Charging and discharging LOHC

Hydrogen storage or LOHC (hydrogenation) filling and the use of hydrogen release/discharge (dehydrogenation) LOHC are two independent processes. Of particular importance is the catalyst technology.

Filling or hydrogenation LOHC

The chemical process used to store hydrogen in LOHC is carried out under pressure. The electrolyzers can directly supply hydrogen to the LOHC charging process, making additional energy-intensive compression unnecessary. The chemical reaction by which hydrogen binds in LOHC takes place in a hydrogenation unit with a layer of porous, precious metal catalysts and dosed LOHC. During this exothermic reaction, heat is released, which can be further used in various processes. Hydrogen-laden LOHC+ (perhydro-dibenziltoluen) is eventually pumped into the tank.

Discharge or dehydrogenation of LOHC

Recovery of hydrogen from LOHC+ charged takes place at a temperature of 250 to 300 degrees Celsius. This endothermic reaction requires heat, which is obtained within the reaction process. The release process takes place in a dehydrogenation unit with a catalyst. Here, the chemical link between energy sources and hydrogen is again broken. Hydrogen is taken from the reactor in gaseous form and converted directly into electricity in the fuel cell. Released LOHC (dibenziltoluen) is stored in the container until it is needed again. The LOHC cycle is closed.

One liter of LOHC stores one kilowatt hour of electricity and one kilowatt-hour of thermal energy in the form of hydrogen. When a fuel cell is converted back into electricity, electricity becomes available again. The benefits of LOHC technology are impressive. It is safe and environmentally friendly, has unlimited storage capacity, is also rechargeable and is stable over long periods of time. In connection with wind or solar energy systems, LOHC technology makes the energy transition safe as renewable energies are now capable of a basic load.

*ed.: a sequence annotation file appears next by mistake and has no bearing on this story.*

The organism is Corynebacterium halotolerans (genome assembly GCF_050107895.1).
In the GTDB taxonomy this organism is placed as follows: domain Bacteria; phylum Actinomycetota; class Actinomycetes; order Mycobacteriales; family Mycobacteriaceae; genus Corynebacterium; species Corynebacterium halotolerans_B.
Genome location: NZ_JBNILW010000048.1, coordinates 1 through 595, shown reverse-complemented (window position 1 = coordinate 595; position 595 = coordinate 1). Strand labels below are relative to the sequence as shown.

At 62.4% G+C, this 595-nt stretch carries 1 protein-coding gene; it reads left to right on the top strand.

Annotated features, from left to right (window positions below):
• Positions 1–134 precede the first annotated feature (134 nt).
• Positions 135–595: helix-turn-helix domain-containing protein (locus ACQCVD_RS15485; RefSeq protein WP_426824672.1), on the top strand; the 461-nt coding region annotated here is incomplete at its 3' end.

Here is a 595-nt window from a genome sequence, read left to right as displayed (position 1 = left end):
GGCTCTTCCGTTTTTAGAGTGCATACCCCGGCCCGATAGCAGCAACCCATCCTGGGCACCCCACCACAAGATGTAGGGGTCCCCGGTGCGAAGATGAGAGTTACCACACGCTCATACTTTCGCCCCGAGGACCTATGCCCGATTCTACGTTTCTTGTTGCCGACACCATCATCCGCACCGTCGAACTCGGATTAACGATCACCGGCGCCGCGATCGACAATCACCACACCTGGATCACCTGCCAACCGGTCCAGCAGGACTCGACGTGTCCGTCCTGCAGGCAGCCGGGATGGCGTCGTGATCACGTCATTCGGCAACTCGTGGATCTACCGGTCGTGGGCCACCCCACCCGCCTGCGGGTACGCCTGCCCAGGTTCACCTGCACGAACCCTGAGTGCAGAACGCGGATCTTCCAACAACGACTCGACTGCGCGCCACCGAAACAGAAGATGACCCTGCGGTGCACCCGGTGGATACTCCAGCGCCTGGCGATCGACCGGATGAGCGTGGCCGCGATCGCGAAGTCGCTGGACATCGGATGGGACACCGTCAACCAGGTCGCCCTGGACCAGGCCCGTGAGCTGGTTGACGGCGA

LOHC in practice

Base stations for supplying LOHC in Germany

LOHC, thanks to its similarity to the handling method, which is close in society to the usual use of oil, has become widely accepted in Germany. The map above shows the points and integrators of the use of LOHC in Germany.

Germany and Europe are targeting carbon-free energy imports in the form of green hydrogen. LOHC enables the realization of high demand in a safe and cost-effective way.

Liquefied hydrogen transport vs hydrogen transport as LOHC

Discharging hydrogen from LOHC at pumping stations

Example of the use of LOHC in urban centers

Filling factory LOHC

MAN Energy Solutions has designed a modular LOHC storage plant for filling LOHC with molecular hydrogen storage capacity of 5 tonnes of hydrogen per day. Typically, 5 tons of hydrogen can drive half a million kilometers of hydrogen-powered vehicles.

In the LOHC storage plant, hydrogen is chemically bonded to LOHC material benzyl toluene, thermal oil. This oil carrier can be transported under environmental conditions in conventional and existing logistics infrastructures comparable to the delivery of oil or diesel. LOHC filled with hydrogen is loaded into a road transport truck to LOHC hydrogen discharge stations.

[1] An exothermic reaction or exothermic process in thermodynamics describes a process or reaction that releases energy from a system into the environment. Simply put, after an exothermic reaction, more energy was released into the environment than was absorbed to initiate and maintain the reaction.

[2] An endothermic reaction or endothermic process is a process that occurs due to the addition of energy to a system.